Reggae Legend Rocks Out In Harlem Backed By The Full Watts Band
Photograph by Paul Holgerson

Ten-thirty p.m., Saturday, May 19, in Harlem. I’m sitting at a table in Ginny’s Supper Club below the Red Rooster, 125th and Lenox. Across this art deco revival Harlem nightclub, the funky rounded edges of the window to the deejay booth frames esteemed reggae producer Clive Chin and his operator Fidel ‘Twice’ Luna. My friend Sam leans to me and says, “Can you believe we’re sitting in a place like this, listening to music like this?” Ginny’s stands in obvious contrast to the Brooklyn basements and warehouses and lofts with bare walls and bare lightbulbs where we usually have to stay up until 3 a.m. to hear reggae from the vinyl deep. Twice drops the needle into a Clive Chin-produced cover of “Mission Impossible,” the right track played at the right time. The pot is bubbling…

Wax Poetics publisher Andre Torres had called me on May 11 and said he needed a reggae group for the birthday party of one of the owners of the Red Rooster in Harlem. The event would be eight days later, the 19th. It was the kind of request I enjoy–risky and irresponsible, with the prospect of damaging my reputation. I made some calls, and to my pleasant surprise, nine days later I was soaking it in with good friends.

Chef Marcus Samuelsson is the establishment’s public face, but the evening’s festivities centered around the birthday party for one of Ginny’s reggae-loving owners, Andrew Chapman.

I’d heard Full Watts two or three times at their home base of Two Boots in Park Slope. They play rock steady and early reggae covers with a sincerity that seems to be maturing into something extraordinary, especially given that they have done less than ten performances as a fully formed outfit. Bandleader Eddie Ocampo deserves the lion’s share of the credit for the rock steady foundations. Full Watts reminds me of the Blue Riddim Band, a greatly respected Kansas City-based group that Osbourne once famously joined onstage 30 years ago.

Johnny Osbourne “We Need Love”

It’s no secret that Osbourne’s catalog of recordings from the 70s through the 90s is exceptional. What’s particularly compelling is that he was one of very few of the early reggae era singers who not only stepped across the digital divide in Jamaican music but actually helped tear open the fabric of the reggae-space continuum with a signature hit on the “Sleng Teng” riddim (“Put It By Number One” a.k.a “Mr Budy Bye”).

Osbourne was as comfortable in the post-1985 dance as he had ever been. Likely, it was that his late 70s and early 80s output with Studio One, Volcano, and Jammy’s was quintessentially ‘dancehall’—songs hammered into zinc fences through live performance in the ultimate proving ground of artist-audience proximity. The sound had changed but Osbourne’s sense of himself and his place in the community was unwavering.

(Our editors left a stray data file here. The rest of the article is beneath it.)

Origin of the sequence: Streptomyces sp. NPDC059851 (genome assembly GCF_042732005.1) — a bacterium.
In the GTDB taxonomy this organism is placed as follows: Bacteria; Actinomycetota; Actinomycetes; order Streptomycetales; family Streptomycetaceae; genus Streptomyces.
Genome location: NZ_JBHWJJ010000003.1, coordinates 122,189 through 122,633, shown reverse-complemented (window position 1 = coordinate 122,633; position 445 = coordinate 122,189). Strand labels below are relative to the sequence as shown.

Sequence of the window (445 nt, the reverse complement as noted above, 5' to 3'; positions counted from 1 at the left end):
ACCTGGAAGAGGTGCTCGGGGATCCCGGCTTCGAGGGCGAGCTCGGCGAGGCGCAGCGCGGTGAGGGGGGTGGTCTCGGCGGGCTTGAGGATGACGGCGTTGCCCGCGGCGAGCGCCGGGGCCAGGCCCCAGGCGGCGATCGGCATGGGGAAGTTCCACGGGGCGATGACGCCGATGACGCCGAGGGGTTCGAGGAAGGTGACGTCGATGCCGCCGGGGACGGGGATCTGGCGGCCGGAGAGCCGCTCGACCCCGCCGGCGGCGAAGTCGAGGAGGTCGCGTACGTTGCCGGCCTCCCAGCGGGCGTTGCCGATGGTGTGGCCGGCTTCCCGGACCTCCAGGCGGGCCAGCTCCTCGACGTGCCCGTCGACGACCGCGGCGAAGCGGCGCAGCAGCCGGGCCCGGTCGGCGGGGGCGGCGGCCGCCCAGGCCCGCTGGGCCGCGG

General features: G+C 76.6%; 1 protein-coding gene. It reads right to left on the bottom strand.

Not only did Osbourne make relevant music well into the 90s, his voice still shows little signs of age in 2012. Contrast that to his peers Dennis Brown, Gregory Isaacs and the seemingly irrepressible Sugar Minott. All of them crossed the digital divide too, but all are now gone.

Osbourne’s aversion to perform locally has earned him the criticism of some of his peers, but the sense of anticipation created by this performance obviously played to his favor.

After an early set from Full Watts and a scorching deejay set from Clive Chin and Twice, Johnny Osbourne took the stage around 11:30 p.m.
and proceeded to give a master-class in stagecraft (and dare I say “dancehall”?) for a full hour: “Murderer,” “Lend Me Your Chopper,” “Ice Cream Sound,” “Put It By,” “Yo Yo,” “Give a Little Love,” “Come Back Darling,” “Truth and Rights,” “Jah Promise,” and “Folly Ranking” among others.

Johnny leveraged Full Watts’ tight execution and lush harmonies and rode the riddims with a veteran’s authority, skatting with an intensity that demonstrated his total embrace of the moment. He predictably stop-started the band at every bawl of ‘forward’ from the crowd, which may have been for every single song. Such is the level of recognition among Osbourne’s many fans who had ventured out for the performance. The audience pumped up Johnny Osbourne, and Johnny Osbourne responded. It was a loving serenade and revealed again the essence of the artist-audience rapport that defines Jamaican popular music.

There were numerous highlights of course, but none for me could top the magic of “We Need Love,” originally collected on Osbourne’s iconic Truth and Rights LP for Studio One, a top drawer set in producer Coxson Dodd’s incomparable catalog.

Riding the backing track to Otis Gayle’s cover of the Spinners “I’ll Be Around,” (this is dancehall, remember), “We Need Love” paints a picture with the irrepressible optimism, born out of faith, that Jamaica continues to show the world. “When I was a young boy, we used to go to church every Sunday/There was handclapping, foot-stomping music/We used to dance in the name of the Lord …” Even if you never get the chance to be in a Jamaican church and listen to the preacher and the choir, or to just stand outside and take it in along with the piping sounds of the tree frogs or the lapping of waves from the ocean, you can live vicariously through the soul of this song.

Johnny O is telling you all you really need to know.

“What a beautiful feeling, if the whole wide world could join in…” Run that…

Johnny Osbourne “We Need Love” Live